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Sailing up the coast

The boat north was supposed to be going at 11pm but when I bought a ticket I found out it was running late and would not be leaving until 3am. I had many hours to kill but luckily Carlito, the owner of the place I was staying, said I could wait in the hotel even though I wasn’t paying for an extra night. He was waiting up for the ferry as well, as his daughter was on board, and I spent a lot of the evening trying to improve my Spanish by talking to him. He turned out to be an ardent Pinochet supporter, and was quite aggrieved that after years of legal wranglings, the ex-dictator had just been stripped of his immunity from prosecution and put under house arrest.

Carlito’s view was that the general was 90 years old and should be enjoying a quiet life instead of facing jail, and that although lots of bad things happened during the dictatorship, the responsibility for them lay not with Pinochet but with other senior government people. Carlito was not just a fan, he’d actually met Pinochet on several occasions and had had dinner with him when he visited Chaitén. “A lovely man”, he said earnestly. He asked me what I thought, and I tried to explain my feelings on the situation while avoiding getting kicked out and having to spend the small hours on the streets. In the end my Spanish wasn’t really up to making complex political arguments, and we talked of simpler things until 2.30am. Then he drove me to the ferry terminal and I got on the boat, looking forward to a long journey up the Pacific coast.

We pulled out into the ocean at about 4am, and I watched the lights recede until we were in inky blackness, then slept uncomfortably on a reclining chair. I had wanted to get up and watch the sunrise, but in the end I slept through it and by the time I awoke it was broad daylight. A small serving hatch opened and I got a slightly oily-tasting coffee and a sandwich, and went up on deck to watch the mountains on the shore slowly drift by. We were sailing through the straits between the island of Chiloé and the mainland, and the waters were calm. I found a ladder up to the top of the boat, which had a sign saying ‘crew only’, but two old men climbed up it and told me no-one would mind, so I went up as well and enjoyed the panoramic views of islands and boats dotted across the sea.

We arrived at Puerto Montt at 3.30pm, almost seven hours late, and I hurried to the bus station to get a bus to Pucón, a couple of hours further north and situated at the base of the constantly erupting Volcán Villarrica. I got there at about 11pm, checked into a hostel and headed straight for the shower, finally getting out of my shoes which were still damp from Pumalín.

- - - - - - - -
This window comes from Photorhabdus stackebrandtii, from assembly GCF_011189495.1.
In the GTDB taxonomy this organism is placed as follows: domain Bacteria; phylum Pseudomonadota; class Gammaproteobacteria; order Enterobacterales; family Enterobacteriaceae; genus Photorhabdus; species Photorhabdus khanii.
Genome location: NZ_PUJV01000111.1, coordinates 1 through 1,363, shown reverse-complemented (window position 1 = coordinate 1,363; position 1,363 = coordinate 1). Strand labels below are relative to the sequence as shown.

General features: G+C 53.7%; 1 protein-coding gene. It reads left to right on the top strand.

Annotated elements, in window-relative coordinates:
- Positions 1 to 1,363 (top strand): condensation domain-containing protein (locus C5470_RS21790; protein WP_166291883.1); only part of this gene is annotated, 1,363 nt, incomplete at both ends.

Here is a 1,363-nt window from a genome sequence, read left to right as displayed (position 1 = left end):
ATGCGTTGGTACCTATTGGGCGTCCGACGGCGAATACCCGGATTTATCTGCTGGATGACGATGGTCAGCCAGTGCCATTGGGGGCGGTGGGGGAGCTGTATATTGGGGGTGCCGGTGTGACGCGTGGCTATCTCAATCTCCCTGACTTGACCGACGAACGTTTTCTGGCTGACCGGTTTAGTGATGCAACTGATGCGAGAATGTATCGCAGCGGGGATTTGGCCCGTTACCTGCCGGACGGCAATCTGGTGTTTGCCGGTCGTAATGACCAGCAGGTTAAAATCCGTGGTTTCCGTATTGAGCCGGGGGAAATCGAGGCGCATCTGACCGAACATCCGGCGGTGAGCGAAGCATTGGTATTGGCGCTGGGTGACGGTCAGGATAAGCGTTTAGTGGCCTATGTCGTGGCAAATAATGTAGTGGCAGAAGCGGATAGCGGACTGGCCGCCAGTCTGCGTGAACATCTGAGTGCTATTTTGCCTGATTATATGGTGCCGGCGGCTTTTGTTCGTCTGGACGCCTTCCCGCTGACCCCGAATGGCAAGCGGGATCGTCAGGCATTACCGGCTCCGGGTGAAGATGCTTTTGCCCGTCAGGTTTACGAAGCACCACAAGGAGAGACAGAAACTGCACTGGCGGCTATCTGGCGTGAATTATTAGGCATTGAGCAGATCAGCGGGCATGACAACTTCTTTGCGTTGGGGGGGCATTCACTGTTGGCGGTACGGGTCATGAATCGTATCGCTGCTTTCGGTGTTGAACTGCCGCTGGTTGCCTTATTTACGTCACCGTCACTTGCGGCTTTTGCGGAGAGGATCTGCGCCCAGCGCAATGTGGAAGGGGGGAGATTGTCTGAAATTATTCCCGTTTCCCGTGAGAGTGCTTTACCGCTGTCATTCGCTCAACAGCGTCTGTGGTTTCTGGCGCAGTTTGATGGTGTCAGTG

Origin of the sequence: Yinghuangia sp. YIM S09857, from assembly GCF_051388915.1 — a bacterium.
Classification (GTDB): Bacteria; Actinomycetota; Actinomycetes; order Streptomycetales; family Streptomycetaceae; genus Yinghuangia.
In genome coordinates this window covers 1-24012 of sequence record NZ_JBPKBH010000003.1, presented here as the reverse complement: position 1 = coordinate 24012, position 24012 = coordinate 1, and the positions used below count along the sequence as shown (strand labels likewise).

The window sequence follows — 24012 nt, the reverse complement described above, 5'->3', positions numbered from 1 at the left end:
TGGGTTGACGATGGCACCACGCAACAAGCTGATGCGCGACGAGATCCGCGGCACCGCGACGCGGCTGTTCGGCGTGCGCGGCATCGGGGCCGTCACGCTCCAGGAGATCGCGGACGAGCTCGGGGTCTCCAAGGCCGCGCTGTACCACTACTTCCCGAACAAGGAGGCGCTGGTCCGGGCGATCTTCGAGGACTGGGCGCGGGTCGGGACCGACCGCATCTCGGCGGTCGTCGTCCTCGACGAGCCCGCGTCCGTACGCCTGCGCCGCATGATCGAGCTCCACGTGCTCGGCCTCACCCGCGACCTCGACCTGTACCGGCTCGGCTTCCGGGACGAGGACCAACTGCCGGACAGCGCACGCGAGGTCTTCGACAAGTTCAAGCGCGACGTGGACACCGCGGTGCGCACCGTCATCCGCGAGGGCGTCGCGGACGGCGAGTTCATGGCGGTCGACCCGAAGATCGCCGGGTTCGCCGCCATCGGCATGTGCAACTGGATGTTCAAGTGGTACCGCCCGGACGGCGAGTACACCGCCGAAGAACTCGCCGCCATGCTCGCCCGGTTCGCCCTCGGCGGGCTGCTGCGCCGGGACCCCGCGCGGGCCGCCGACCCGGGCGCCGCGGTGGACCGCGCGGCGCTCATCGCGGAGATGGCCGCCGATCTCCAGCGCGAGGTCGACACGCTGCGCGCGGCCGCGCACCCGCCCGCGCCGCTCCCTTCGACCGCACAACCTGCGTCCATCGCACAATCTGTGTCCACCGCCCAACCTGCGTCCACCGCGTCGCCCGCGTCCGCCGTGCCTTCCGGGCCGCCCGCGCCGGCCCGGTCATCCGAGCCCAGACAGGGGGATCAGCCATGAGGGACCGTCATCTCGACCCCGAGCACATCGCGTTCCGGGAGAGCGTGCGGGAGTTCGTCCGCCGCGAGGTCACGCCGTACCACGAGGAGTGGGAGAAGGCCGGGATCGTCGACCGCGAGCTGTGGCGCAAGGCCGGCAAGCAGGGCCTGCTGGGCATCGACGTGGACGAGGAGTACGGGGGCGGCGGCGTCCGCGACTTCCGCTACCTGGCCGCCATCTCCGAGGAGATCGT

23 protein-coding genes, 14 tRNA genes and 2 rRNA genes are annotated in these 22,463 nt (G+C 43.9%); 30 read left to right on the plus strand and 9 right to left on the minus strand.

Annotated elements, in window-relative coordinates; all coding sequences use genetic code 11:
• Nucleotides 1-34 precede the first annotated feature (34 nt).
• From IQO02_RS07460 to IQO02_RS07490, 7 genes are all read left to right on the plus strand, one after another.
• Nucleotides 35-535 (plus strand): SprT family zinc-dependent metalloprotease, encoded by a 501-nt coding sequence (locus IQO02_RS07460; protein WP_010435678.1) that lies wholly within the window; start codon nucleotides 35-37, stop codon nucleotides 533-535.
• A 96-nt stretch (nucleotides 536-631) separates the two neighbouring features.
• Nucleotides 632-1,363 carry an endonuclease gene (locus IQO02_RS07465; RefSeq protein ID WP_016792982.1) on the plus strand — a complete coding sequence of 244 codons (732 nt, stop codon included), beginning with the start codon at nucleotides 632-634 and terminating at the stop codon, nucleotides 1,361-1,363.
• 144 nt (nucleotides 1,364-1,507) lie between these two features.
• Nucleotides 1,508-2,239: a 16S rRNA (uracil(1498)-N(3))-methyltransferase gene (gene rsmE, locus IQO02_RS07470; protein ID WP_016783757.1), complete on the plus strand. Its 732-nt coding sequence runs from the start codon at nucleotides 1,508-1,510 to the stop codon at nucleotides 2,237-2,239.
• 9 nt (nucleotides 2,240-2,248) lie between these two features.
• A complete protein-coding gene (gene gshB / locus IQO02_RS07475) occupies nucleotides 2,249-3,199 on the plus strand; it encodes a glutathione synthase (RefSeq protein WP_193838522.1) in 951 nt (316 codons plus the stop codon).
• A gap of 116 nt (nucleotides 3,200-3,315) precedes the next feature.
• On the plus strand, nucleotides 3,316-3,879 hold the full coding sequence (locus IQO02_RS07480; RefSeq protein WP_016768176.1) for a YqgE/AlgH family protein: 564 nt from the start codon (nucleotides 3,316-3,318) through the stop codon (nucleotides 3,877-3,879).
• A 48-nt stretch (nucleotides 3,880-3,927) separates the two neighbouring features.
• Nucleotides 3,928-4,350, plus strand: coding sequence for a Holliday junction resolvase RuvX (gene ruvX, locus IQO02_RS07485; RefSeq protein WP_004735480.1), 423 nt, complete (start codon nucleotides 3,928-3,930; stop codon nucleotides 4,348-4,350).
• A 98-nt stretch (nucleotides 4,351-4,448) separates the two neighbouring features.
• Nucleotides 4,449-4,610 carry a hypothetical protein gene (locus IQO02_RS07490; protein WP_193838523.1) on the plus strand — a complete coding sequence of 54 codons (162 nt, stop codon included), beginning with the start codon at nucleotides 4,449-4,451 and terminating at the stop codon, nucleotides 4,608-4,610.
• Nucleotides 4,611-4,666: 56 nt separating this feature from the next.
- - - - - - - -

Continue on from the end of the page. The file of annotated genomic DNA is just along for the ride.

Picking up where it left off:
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Close to the heat

Thursday, December 1st, 2005 | South America 2005 | 39°25' S, 71°56' W
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Close to the heat

Pucón is a popular place to go in Chile, with all sorts of adventure sports happening in the surrounding areas. For me, the big draw was Volcán Villarrica, a perfect Fuji-like snow-capped conical mountain to the south of town, which has an active lava lake in its crater. I wanted to climb it, and get closer to lava than I’d managed on previous trips to active volcanoes in Sicily and Central America. I’d seen lava fountains at Etna, watched glowing house-sized boulders tumble down the mountain side at Arenal in Costa Rica, and listened to the roar of Volcán Santamaría as I camped on its summit in Guatemala, but here I had the opportunity to stand on the rim of an active crater.

Disturbingly, I was woken on my first morning in Pucón by wailing air-raid sirens. Not quite knowing what was going on, I looked out of my window half expecting to see a cataclysmic volcanic eruption underway, but Villarrica was just gently steaming and the sirens stopped as soon as they had begun. They went off several times during my stay, and I never worked out what they signified. Around town there were various signs detailing the procedure should any volcanic emergency occur, but they didn’t mention air-raid sirens at all.